The Star Maker (L'uomo delle stelle) (1995)

The Star Maker (L'uomo delle stelle)



Critic Consensus: No consensus yet.

Movie Info

This Italian film was released in 1995 and slowly made its way around the world; its English title is The Star Maker. Like the Oscar-winning Cinema Paradiso by the same writer-director, Guiseppe Tornatore, it's drenched in the filmmaker's love for cinema. In Sicily in the early 1950s, Joe Morelli (Sergio Castellitto) is a con man who travels by truck from village to village posing as a film company representative. For a fee, he offers the rubes screen tests, using passages from a script of Gone … More

Rating: R
Genre: Art House & International, Drama
Directed By:
Written By: Giuseppe Tornatore
In Theaters:
On DVD: Feb 4, 2003



as Joe Morelli

as Mastropaolo

as Mute Man

as Anna's mother

as Bordonaro

as Primo Badalamenti
Show More Cast

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Critic Reviews for The Star Maker (L'uomo delle stelle)

All Critics (28) | Top Critics (14)

The movie is not as special as Cinema Paradiso, but in its own way it is enchanted, too. Mother of God, what faces.

Full Review… | January 1, 2000
Chicago Sun-Times
Top Critic

The central story, belatedly introduced, may prove rudely downbeat for viewers who lapped up Paradiso's sentiment.

January 1, 2000
USA Today
Top Critic

Full Review… | January 1, 2000
Detroit News
Top Critic

Full Review… | January 1, 2000
Top Critic

Full Review… | September 21, 1995
Entertainment Weekly
Top Critic

Full Review… | March 26, 2009
Top Critic

Audience Reviews for The Star Maker (L'uomo delle stelle)


Who is that woman in the poster? This movie about movies is nice but not nearly as well-put-together as Cinema Paradiso. Some of the villagers' screen tests/confessions are moving and revealing, but there are too many commonplace ones that slow down the pace at the beginning. As such, Joe and Beata's love story doesn't have time to develop. Who IS Beata? Why does she seem to be the only audition to move Joe? The sex scene is pretty hot though.

Alice Shen

Super Reviewer

'Tomorrow is another day.' A memorable and heart wrenching tribute to Sicily! This film captures the soul of the Sicilian post-WWII experience, candidly revealing its peoples joys and sorrows, desires and dreams. The Roman con-man, Morelli, drives through Sicily posing as a film talent scout, charging 1500 lire for a screen test. Traveling through the island‚??s rugged, natural beauty, we observe an agricultural economy, devastated by war and peppered with villages dominated by a church, piazza and, sometimes, a tiny cinema. This is an older, harder way of life, entrenched in poverty and corruption. And, the faces, the faces stamped by experience, so many, varied and revealing faces: the young and old, rich and poor, crazy, the ‚??seduced and abandoned,‚?? whore, and homosexual; the carabinieri, the mafia, monarchists, anarchists, fascists, communists, and Christian Democrats. Every townsperson has a dream to escape for a better life.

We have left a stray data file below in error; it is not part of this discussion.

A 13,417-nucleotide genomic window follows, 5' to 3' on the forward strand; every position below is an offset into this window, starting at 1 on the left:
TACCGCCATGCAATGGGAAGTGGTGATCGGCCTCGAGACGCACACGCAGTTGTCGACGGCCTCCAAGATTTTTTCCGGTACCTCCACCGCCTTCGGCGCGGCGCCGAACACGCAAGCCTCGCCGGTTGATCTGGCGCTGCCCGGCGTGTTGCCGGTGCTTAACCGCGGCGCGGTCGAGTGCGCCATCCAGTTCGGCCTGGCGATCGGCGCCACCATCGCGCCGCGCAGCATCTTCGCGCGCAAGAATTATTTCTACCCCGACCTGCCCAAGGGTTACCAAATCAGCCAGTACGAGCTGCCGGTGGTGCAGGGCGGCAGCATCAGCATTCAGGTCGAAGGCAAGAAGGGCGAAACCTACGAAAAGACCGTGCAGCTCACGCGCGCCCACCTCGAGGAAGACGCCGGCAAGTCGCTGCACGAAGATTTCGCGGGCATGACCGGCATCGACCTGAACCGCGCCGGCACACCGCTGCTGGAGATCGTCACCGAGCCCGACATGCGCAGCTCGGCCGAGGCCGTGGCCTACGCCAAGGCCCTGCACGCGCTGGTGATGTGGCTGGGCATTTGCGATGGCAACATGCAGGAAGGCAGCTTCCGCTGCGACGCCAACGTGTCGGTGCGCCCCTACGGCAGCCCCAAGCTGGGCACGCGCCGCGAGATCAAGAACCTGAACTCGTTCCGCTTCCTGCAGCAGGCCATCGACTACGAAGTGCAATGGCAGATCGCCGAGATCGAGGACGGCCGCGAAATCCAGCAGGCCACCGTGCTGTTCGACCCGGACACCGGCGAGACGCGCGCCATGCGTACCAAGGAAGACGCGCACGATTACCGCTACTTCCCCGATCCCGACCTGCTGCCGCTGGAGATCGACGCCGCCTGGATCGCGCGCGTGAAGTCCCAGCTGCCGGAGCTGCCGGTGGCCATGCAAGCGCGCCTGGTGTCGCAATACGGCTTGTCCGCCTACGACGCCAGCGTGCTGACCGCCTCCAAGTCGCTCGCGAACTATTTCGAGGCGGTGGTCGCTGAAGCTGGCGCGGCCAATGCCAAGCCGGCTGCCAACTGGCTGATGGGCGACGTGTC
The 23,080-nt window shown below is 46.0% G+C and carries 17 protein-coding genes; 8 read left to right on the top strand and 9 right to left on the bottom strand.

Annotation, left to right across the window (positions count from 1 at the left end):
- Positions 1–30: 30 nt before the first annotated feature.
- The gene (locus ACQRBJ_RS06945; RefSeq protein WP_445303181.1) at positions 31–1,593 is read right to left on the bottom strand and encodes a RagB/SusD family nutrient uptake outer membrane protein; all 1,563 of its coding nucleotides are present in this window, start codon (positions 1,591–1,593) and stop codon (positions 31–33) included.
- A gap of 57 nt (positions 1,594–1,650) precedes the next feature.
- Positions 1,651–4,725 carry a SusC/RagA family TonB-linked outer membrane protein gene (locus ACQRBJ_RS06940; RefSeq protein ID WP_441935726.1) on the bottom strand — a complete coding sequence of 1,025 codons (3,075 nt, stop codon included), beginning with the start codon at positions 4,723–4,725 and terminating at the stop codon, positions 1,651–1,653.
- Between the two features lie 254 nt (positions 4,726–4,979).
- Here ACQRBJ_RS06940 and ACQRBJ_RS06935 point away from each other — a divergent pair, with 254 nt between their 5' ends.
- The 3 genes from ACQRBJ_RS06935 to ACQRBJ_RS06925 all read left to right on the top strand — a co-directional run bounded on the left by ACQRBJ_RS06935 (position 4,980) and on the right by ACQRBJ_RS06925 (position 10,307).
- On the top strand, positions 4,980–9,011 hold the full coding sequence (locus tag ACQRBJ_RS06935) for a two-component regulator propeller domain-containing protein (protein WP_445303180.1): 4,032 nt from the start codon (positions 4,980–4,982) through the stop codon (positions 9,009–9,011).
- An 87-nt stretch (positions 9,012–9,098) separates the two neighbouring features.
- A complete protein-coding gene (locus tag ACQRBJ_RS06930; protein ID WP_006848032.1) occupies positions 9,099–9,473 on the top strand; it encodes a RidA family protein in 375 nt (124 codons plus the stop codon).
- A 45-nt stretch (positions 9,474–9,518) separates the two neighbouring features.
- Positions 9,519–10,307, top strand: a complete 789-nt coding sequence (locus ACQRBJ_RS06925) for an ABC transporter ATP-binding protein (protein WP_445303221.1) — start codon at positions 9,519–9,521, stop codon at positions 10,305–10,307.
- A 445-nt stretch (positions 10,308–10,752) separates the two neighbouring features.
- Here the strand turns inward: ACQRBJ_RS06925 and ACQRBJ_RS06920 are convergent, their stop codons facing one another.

Appearance and performance are embedded in Italian culture: All Italians are born actors! Many American viewers may not realize that the possibility of starring or participating in movies was a very real one at the time. By definition, the neo-realist directors used natural settings and non-actors in their films; People were selected for their faces and distinct characteristics. Female, Italian screen stars, such as Magnano, Bose, Lollobrigida, Loren and Cardinale, launched their film careers by winning regional beauty contests. Some auteurs actually preferred non-professional actors to achieve their cinematic visions because they required minimal coaching and could be directed. Rossellini tied a string to a non-professional‚??s toe and tugged on it when he wanted him to move. Fellini was notorious for providing no dialogue until shooting the scene and posing his characters, earning him the moniker of puppet master.

So, although Morelli exploits the Sicilians‚?? hopes, he also makes no promises. His crime is not the swindle, but his disrespect for his inadvertent role of confessor. He is imprisoned for violating trust and dishonoring the Sicilian people. Morelli‚??s return to the mainland of Italy is a poignant, poetic, unifying and redemptive montage of Sicilian experience, national identity and humanity. This film is deserving of much more acclaim and credit than it has earned.

Stefanie C

Super Reviewer


Joe Morelli is a scoundrel who cheats illiterate sicilian villagers with dreams of stardom, shooting faux screen tests from town to town until unusual circumstances force his prosperous swindling business to end on sour note.

Great performance by Sergio Castellitto, as an irascible demagogue who stirs up the masses. Arousing the wishes of peasants, criminals and officials, gaining tremendous popularity among them, especially in a young, beautiful and impressionable girl named Beata.

Follows the same tread of "cinema paradiso" and though it can't reach the level of poetry and pathos of that film, it has wonderful moments too.

Pierluigi Puccini

Super Reviewer

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